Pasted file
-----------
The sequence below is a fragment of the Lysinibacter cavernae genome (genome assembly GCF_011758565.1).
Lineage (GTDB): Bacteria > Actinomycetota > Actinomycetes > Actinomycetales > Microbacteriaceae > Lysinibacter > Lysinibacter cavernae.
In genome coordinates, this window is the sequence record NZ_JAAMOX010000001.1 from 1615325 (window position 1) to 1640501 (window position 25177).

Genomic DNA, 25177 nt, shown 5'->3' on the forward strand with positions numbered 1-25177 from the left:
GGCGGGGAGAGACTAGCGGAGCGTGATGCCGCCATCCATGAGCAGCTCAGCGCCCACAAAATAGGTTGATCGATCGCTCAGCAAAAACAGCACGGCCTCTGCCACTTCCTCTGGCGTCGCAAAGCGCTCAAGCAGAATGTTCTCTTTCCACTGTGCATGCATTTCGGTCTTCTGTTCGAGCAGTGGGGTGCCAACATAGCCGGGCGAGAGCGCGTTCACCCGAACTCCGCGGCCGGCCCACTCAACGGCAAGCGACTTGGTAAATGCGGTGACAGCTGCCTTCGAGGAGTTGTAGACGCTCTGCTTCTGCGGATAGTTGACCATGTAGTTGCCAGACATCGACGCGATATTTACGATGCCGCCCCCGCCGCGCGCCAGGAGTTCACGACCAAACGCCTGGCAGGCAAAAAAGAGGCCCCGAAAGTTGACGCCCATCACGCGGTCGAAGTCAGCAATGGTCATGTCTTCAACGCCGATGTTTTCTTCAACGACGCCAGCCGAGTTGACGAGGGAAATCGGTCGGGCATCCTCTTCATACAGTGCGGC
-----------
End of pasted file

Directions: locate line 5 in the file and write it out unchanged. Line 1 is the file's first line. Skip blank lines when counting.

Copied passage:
GGCGGGGAGAGACTAGCGGAGCGTGATGCCGCCATCCATGAGCAGCTCAGCGCCCACAAAATAGGTTGATCGATCGCTCAGCAAAAACAGCACGGCCTCTGCCACTTCCTCTGGCGTCGCAAAGCGCTCAAGCAGAATGTTCTCTTTCCACTGTGCATGCATTTCGGTCTTCTGTTCGAGCAGTGGGGTGCCAACATAGCCGGGCGAGAGCGCGTTCACCCGAACTCCGCGGCCGGCCCACTCAACGGCAAGCGACTTGGTAAATGCGGTGACAGCTGCCTTCGAGGAGTTGTAGACGCTCTGCTTCTGCGGATAGTTGACCATGTAGTTGCCAGACATCGACGCGATATTTACGATGCCGCCCCCGCCGCGCGCCAGGAGTTCACGACCAAACGCCTGGCAGGCAAAAAAGAGGCCCCGAAAGTTGACGCCCATCACGCGGTCGAAGTCAGCAATGGTCATGTCTTCAACGCCGATGTTTTCTTCAACGACGCCAGCCGAGTTGACGAGGGAAATCGGTCGGGCATCCTCTTCATACAGTGCGGC